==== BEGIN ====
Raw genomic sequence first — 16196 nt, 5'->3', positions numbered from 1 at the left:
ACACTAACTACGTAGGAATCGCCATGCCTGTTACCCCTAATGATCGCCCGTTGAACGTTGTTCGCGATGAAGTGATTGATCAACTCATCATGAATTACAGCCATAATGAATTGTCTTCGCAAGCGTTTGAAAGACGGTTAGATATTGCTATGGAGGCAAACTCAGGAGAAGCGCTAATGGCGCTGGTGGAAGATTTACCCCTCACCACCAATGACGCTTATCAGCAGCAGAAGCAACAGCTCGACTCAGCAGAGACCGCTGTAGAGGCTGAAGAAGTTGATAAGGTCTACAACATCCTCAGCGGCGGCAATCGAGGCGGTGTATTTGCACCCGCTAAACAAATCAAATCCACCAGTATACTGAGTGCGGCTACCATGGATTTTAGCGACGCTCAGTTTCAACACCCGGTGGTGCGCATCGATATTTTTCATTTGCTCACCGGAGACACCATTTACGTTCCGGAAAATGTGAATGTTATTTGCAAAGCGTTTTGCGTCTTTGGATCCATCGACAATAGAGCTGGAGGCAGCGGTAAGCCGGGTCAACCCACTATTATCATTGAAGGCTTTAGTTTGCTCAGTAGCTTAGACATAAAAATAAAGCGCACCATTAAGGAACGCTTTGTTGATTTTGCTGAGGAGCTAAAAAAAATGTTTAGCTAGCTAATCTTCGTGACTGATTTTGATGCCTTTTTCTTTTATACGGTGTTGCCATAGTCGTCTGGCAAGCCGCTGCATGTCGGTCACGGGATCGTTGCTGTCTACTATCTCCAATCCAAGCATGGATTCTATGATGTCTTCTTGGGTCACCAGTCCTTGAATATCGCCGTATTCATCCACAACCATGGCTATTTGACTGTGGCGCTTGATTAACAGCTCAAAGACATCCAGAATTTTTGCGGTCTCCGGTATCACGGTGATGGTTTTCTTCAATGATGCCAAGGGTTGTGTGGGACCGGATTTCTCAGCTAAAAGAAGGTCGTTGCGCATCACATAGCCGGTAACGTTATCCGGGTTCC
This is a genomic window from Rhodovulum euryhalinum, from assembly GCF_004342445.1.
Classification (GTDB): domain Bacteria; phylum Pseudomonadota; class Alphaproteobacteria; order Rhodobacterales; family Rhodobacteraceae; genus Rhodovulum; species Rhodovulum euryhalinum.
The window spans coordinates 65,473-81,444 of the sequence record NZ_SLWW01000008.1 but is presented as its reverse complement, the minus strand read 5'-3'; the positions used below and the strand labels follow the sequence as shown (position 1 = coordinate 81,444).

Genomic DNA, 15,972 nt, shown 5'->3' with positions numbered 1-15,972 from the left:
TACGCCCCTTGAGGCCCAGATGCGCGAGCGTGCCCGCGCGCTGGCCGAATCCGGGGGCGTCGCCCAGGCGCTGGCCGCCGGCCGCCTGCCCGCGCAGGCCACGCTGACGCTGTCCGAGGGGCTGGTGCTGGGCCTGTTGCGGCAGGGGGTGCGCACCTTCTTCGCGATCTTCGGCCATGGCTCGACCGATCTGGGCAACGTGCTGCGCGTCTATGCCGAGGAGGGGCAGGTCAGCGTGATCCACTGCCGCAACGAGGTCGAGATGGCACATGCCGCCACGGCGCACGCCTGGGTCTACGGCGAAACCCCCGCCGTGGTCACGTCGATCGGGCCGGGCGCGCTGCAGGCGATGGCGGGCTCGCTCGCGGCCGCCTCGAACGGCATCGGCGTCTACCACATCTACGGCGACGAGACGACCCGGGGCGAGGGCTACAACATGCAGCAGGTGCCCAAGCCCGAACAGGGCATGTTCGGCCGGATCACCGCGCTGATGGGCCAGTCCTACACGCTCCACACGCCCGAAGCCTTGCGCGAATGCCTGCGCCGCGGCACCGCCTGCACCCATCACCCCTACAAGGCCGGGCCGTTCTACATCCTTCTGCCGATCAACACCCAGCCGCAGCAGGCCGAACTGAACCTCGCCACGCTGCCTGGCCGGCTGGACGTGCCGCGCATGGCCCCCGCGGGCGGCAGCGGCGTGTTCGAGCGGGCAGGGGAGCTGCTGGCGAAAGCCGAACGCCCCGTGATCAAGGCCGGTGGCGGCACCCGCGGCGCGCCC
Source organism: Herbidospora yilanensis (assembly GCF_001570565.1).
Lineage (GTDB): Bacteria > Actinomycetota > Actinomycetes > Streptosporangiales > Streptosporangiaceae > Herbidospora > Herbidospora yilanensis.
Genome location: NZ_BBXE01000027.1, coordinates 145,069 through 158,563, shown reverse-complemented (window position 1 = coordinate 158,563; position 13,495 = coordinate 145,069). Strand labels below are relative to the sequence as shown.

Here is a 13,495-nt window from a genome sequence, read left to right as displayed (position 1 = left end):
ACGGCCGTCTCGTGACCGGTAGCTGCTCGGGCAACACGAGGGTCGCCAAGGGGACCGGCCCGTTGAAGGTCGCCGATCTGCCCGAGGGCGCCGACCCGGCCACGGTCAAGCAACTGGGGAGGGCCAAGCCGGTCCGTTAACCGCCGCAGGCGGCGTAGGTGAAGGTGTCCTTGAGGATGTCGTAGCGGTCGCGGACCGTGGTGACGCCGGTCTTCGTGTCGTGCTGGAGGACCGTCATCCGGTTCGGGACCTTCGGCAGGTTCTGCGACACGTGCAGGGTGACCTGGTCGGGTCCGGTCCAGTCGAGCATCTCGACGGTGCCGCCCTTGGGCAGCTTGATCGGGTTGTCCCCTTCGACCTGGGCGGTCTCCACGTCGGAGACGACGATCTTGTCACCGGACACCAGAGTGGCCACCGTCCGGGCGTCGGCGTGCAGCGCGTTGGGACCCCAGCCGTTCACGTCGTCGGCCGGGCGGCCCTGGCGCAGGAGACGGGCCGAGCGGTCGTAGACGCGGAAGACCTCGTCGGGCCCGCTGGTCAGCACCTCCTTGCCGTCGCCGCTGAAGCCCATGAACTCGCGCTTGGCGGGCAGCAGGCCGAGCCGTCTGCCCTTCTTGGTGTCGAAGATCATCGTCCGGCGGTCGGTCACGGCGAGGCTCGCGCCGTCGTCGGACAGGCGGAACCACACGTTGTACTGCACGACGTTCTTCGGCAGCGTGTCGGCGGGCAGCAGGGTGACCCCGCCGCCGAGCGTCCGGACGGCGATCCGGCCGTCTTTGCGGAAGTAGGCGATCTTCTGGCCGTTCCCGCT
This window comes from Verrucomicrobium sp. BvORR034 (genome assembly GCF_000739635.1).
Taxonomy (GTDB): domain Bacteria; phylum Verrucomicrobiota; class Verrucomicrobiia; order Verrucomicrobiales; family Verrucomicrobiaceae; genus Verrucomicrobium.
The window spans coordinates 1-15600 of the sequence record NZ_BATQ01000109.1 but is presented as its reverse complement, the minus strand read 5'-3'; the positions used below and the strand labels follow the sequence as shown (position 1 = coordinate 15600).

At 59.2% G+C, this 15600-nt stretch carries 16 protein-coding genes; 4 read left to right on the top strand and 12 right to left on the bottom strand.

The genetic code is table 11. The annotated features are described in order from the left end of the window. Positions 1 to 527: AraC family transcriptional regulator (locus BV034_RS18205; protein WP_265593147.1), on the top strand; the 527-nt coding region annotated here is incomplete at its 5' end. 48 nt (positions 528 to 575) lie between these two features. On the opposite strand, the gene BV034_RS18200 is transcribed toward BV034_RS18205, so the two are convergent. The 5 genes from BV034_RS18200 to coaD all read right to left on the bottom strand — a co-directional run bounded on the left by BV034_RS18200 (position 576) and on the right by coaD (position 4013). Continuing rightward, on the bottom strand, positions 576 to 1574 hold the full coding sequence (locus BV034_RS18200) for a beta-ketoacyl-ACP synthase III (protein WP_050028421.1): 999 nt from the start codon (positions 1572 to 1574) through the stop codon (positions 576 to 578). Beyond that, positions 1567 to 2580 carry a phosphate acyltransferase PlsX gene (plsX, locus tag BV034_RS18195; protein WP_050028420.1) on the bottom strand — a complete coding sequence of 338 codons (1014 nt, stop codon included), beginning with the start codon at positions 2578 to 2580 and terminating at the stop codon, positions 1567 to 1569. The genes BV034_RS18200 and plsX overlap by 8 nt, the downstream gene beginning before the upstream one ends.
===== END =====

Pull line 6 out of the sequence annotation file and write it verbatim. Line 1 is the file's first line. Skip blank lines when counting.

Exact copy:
Genomic DNA, 15,972 nt, shown 5'->3' with positions numbered 1-15,972 from the left: